Sunday, April 25, 2010

A Tribute & Embracing My Inner ABBA

Just as my friend Kelly decided to honor the fab 70's Swedish band ABBA on Friday by noting that Friday was National Take a Chance Day, which really had very little to do with ABBA's #1 disco classic "Take A Chance", but did lead in nicely into her blog post for Friday, I've decided to do something similar.

Today, I'd like to honor a TV legend who passed away a year ago today: Bea Arthur, best known for her groundbreaking roles on television as Maude and Dorothy Zbornak on The Golden Girls, although her career began decades earlier on Broadway (actually, off-Broadway). Part of my reason for this is because just last week, an organization that she was an honorary director of, in this case PETA (People for the Ethical Treatment of Animals), began running some new ads featuring the late actress which called attention to one of the nation's largest buyers of chicken for it's antiquated (and cruel) slaughter practices, which aren't even within the current USDA standards.

As TV Guide wrote, the campaign may be taking a page out of Nike and Tiger Woods' advertising book. The ads target McDonald's chicken-slaughtering practices, and the new ad features a shot of her — with her trademark glare — and the headline: "McCruelty: It's enough to make Bea Arthur roll over in her grave." Incidentally, The New York Times reports that the ad does have the approval of Ms. Arthur's children, and it's also worth noting that the actress left some money to PETA in her will to continue its mission.

The print ads are interesting, but the video spots are even more shocking, which is the intent -- to shock the viewer to consider what really happens. Have a look:

McCruelty: I'm Hatin' It--Learn More.

This campaign calls attention to the manner in which industrial-food operations exempt themselves from current U.S. Department of Agriculture guidelines. One of the best ways to avoid this kind of thing is to buy foods sourced locally, the same way suggested in the groundbreaking movie "Fresh", and also along the lines of the type of movement being promoted in Jamie Oliver's Food Revolution. When you can visit the source for your food, there's much less chance this kind of behavior can occur, and you can actually talk to the farmer(s). But when your food comes from an industrial operation based thousands of miles away, you have no idea what happens.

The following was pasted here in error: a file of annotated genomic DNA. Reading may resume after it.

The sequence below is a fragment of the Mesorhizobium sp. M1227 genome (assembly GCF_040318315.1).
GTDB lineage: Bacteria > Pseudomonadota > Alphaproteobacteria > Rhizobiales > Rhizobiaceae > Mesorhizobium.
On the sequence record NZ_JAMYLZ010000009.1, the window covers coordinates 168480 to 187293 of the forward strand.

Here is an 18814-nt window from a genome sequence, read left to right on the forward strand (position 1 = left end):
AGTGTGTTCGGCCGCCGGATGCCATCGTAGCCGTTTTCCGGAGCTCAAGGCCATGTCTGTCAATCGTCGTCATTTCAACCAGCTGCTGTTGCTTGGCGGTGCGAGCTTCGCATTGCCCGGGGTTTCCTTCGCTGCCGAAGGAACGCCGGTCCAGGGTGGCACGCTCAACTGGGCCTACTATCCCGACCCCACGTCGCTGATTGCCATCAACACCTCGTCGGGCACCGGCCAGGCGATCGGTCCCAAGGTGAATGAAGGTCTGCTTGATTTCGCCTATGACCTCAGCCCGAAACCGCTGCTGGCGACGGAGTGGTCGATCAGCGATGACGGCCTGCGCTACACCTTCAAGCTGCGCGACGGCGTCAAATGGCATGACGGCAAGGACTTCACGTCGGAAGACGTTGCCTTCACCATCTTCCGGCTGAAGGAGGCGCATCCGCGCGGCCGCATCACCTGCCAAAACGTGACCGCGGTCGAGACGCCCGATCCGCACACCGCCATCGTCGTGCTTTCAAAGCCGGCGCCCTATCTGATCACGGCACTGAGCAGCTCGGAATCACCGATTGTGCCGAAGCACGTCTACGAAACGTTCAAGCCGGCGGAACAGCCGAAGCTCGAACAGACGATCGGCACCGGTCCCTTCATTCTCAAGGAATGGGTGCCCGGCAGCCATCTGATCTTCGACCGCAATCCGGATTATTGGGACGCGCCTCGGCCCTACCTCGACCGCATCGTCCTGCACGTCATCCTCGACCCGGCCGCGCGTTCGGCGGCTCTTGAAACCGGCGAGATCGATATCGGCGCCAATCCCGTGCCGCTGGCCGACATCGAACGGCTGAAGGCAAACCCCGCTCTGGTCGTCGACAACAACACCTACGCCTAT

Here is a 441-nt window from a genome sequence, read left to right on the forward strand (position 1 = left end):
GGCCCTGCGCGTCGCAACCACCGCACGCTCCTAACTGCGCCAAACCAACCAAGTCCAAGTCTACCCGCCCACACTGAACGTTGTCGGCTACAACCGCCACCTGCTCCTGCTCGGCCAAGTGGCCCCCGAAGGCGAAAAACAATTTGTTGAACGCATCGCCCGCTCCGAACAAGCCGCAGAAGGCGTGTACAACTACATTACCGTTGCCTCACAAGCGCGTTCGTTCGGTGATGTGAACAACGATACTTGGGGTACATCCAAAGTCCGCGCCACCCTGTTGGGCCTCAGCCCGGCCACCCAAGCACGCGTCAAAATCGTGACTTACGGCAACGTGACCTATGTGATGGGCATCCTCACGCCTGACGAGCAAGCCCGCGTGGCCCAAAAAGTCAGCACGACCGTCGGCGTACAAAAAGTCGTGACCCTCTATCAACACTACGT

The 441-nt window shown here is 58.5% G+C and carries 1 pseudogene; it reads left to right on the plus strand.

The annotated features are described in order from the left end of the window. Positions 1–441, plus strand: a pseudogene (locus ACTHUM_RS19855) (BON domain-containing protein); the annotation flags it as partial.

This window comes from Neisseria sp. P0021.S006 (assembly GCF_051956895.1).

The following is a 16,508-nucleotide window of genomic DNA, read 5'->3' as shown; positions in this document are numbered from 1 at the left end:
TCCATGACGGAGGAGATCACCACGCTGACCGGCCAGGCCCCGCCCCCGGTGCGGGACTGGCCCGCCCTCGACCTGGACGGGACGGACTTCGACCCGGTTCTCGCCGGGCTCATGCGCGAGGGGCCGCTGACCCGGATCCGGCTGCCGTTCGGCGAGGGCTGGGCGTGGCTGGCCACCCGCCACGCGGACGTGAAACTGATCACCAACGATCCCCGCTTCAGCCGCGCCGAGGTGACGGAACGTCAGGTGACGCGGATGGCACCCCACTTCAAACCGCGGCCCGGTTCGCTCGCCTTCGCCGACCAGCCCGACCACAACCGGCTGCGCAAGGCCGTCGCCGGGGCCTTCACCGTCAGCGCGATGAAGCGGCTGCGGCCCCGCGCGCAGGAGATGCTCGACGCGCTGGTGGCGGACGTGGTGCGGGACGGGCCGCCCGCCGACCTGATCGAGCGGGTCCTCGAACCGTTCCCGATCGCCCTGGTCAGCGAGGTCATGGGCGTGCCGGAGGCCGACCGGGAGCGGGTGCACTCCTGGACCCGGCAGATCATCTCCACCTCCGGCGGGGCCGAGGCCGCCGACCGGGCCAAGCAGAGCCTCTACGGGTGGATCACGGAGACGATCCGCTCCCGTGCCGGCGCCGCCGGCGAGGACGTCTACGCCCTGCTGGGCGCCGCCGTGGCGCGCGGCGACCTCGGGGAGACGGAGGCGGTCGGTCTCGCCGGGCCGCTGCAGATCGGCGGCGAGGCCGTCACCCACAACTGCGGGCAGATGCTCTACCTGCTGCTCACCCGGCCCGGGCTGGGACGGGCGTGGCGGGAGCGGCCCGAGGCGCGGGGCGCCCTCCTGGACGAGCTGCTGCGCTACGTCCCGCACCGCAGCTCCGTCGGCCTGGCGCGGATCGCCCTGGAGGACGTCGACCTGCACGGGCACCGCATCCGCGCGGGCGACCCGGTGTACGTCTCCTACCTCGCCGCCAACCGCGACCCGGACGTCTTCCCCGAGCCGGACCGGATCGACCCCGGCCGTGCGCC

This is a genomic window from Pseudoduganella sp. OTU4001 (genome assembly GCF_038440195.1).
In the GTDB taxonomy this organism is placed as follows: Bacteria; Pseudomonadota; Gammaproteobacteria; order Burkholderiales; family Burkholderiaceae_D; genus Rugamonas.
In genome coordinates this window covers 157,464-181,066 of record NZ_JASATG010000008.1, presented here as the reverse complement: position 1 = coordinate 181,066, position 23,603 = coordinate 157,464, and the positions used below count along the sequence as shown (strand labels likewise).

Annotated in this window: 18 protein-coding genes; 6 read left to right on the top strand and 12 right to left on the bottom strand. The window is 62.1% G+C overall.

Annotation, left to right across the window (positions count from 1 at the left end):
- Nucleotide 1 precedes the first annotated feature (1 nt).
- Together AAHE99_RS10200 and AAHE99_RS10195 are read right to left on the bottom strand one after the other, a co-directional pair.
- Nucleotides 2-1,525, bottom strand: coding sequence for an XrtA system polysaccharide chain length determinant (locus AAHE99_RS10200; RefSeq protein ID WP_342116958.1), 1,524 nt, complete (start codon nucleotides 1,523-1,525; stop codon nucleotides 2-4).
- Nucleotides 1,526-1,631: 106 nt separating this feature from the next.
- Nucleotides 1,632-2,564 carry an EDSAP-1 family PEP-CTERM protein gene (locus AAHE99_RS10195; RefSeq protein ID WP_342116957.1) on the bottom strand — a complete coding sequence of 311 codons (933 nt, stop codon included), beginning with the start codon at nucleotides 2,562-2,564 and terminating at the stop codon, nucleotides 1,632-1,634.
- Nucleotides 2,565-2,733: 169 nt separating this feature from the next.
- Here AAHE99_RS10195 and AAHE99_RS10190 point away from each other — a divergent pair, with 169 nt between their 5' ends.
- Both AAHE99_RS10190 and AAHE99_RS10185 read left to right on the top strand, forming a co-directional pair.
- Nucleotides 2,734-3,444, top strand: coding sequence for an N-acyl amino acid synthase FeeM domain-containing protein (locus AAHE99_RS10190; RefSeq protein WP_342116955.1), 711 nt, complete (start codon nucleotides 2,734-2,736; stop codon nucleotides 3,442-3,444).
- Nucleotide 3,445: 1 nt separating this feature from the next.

Some simple steps everyone can take include growing your own garden, or if that's not feasible, visit your local farmers' markets or farm stand and buy some veggies, fruits, eggs, dairy products, meats, seafood, bread, herbs, honey and baked goods. You can visit to find nearby markets, and you might even meet the farmers who raised and/or harvested your foods. Not only will they appreciate the business, but you'll be closer to the source of your food!

As I noted, a year ago today, Bea Arthur passed away at age 86. She had been suffering from cancer, but reportedly died with family. Prior to TV, one of her best known shows on the Great White Way was as the boozy Vera Charles co-starring with her lifelong good friend Angela Lansbury in Mame. Incidentally, Arthur also played that Broadway role in a 1974 big-screen production of Mame co-starring with none other than the legendary Lucille Ball, which is available on DVD. But her acting career also included sharing the stage with such legendary actresses as Tallulah Bankhead, whom she would later go on to lampoon in her one-woman show which I was fortunate enough to have caught in New York back in 2005 after missing the original, and was glad to have seen it in person, which was one of her last stage performances that I am aware of, so it was awesome.

To close on a slightly higher note, I think it's appropriate to feature a great clip of Bea Arthur who was featured as a guest on the last episode of the first season of the 1990's TV show "Malcolm in the Middle" (which IS available on DVD, although I haven't had any luck finding them on the NickatNight or Hulu websites). That episode is entitled "Water Park" because the family visits a water park, but has to leave Dewey at home with a babysitter. I have captured a clip featuring Bea playing babysitter Mrs. White and Dewey (played by actor Erik Per Sullivan) singing the awesome ABBA song "Fernando". I've downloaded the Flash video clip permanently, but for the moment, I found it and it also appears here (for the moment, anyway, but the embedded video below isn't going anywhere).

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